Global Insights

When terrorists target heritage sites

The symbolic value of destroying cultural heritage
By Constantine A. Valhouli  |  August 22, 2017 5:53 PM

Sagrada Familia, nave roof detail via Wikimedia Commons

According to recent coverage from The Guardian, one of the intended targets of the terrorists who drove a van into a crowd in Barcelona was the city's iconic Sagrada Familia church.

Given that the plot was uncovered in part because the house in which they had been stockpiling and manufacturing explosives, had exploded, it is likely that they would have attempted to detonate bombs at Sagrada Familia.

Sagrada Familia is not just a cathedral, but an iconic symbol of Barcelona and a UNESCO World Heritage Site. As such, the potential damage to – or loss of – the building has repercussions that are on a scale much larger than the real estate itself. It is a defining symbol of the city's skyline, and a touristic draw. Symbolically, it would have been a loss to Barcelona on par with the destruction of New York City's World Trade Center in 2001.

However, significant architectural and heritage sites are often deliberate targets of terrorists and radicals.

The Buddhas of Bamayan, before and after demolition in 2001.

In 2001, a pair of massive 1,700-year-old Buddha statues carved out of limestone were intentionally destroyed by the Taliban. With one standing almost 165 feet tall – the height of a 16 story building – it was the largest such statue in the world. First, the Taliban used them for target practice, then brought in a truckload of dynamite to finish the destruction. According to the Telegraph "[The Taliban] drilled holes into the torsos of the two statues and then placed dynamite charges inside the holes to blow them up."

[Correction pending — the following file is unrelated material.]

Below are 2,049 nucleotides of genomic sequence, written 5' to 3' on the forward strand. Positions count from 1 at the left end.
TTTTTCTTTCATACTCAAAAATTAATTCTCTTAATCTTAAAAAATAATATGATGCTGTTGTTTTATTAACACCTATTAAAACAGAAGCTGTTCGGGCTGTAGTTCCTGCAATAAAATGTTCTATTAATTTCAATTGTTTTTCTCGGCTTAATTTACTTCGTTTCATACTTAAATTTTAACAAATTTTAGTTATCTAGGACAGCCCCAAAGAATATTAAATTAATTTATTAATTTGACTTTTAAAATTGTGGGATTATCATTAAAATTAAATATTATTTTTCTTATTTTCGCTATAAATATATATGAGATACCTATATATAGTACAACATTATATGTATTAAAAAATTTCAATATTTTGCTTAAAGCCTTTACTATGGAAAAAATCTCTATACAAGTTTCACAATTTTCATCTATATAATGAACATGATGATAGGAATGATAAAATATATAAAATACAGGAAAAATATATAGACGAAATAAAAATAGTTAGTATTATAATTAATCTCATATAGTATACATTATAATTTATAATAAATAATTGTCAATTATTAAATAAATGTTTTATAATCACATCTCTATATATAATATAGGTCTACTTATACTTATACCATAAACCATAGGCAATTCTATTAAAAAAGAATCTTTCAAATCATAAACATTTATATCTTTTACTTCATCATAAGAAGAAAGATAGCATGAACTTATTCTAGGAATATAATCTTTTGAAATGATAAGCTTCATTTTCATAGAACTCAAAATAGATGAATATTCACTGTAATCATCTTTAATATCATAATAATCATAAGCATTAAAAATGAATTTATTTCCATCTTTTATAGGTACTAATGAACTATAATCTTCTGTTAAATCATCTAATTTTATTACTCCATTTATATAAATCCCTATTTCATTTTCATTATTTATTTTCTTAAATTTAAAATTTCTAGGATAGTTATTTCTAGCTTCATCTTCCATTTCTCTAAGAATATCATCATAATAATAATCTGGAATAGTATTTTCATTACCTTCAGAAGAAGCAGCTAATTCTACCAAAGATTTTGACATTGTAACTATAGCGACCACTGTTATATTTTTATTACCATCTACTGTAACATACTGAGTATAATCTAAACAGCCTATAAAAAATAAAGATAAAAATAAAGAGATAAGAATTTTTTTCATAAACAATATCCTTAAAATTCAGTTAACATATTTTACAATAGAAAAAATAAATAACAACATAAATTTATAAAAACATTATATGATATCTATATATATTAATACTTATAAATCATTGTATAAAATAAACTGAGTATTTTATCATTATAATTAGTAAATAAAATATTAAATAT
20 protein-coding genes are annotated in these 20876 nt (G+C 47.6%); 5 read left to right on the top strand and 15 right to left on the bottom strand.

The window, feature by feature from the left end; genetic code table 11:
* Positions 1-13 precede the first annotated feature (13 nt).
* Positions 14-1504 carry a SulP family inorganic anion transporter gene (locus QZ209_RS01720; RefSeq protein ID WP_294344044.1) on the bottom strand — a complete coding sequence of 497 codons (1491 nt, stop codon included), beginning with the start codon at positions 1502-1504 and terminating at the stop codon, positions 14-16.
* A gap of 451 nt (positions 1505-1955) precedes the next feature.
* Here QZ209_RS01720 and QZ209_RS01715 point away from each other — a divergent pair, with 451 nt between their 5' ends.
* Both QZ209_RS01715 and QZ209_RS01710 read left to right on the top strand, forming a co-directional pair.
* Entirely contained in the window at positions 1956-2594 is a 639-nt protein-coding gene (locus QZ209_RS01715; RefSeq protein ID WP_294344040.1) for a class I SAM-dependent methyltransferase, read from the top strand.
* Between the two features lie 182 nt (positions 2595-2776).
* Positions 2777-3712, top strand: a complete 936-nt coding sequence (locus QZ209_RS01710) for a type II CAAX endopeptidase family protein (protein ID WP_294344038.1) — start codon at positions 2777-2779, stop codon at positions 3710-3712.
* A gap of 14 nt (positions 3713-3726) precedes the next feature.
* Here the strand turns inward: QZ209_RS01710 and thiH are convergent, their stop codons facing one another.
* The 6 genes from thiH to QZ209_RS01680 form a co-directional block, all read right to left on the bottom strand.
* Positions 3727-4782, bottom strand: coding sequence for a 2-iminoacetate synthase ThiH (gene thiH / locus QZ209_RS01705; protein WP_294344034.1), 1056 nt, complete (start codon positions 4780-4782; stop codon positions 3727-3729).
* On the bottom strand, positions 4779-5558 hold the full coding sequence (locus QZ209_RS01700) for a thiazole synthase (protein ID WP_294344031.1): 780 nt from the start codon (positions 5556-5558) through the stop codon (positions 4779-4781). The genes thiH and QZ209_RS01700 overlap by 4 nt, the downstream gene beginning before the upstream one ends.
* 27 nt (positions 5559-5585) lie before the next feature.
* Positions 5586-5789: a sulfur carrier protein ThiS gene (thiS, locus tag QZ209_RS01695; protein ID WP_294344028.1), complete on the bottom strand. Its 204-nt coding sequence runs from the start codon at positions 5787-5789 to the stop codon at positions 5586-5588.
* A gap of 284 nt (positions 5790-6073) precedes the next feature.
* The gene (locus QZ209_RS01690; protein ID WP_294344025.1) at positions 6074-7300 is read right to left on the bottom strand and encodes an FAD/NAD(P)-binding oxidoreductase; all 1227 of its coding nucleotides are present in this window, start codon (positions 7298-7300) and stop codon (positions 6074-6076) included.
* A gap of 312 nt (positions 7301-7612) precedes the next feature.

ISIL (or Daesh) has made destruction of heritage sites and cultural artifacts part of their practice when capturing cities in the Middle East. In the city of Raqqa in Syria, they publicly bulldozed the Assyrian gateway lion sculpture, which dated from the 8th century BCE.

The Tetrapylon in Palmyra; photographed 2008, destroyed 2017. Via Guardian

In 2015, the group released video of its members destroying artifacts in the Mosul Museum. The same year, it began destroying the city of Nimrud, which dates to the 13th century BCE. And in May of 2015, it began destroying the World Heritage Site of Palmyra, including the Tetrapylon in 2017.

According to the Guardian, militants beheaded Khaled al-Asaad, 82, a renowned antiquities scholar in Palmyra and hung his mutilated body on a column in a main square because he heroically - despite a month of torture - refused to reveal where valuable artifacts had been moved for safekeeping.

The losses to the region in terms of culture and identity, as well as cultural heritage, are incalculable. But the losses are not merely regional – they are deliberate attacks upon the world's shared heritage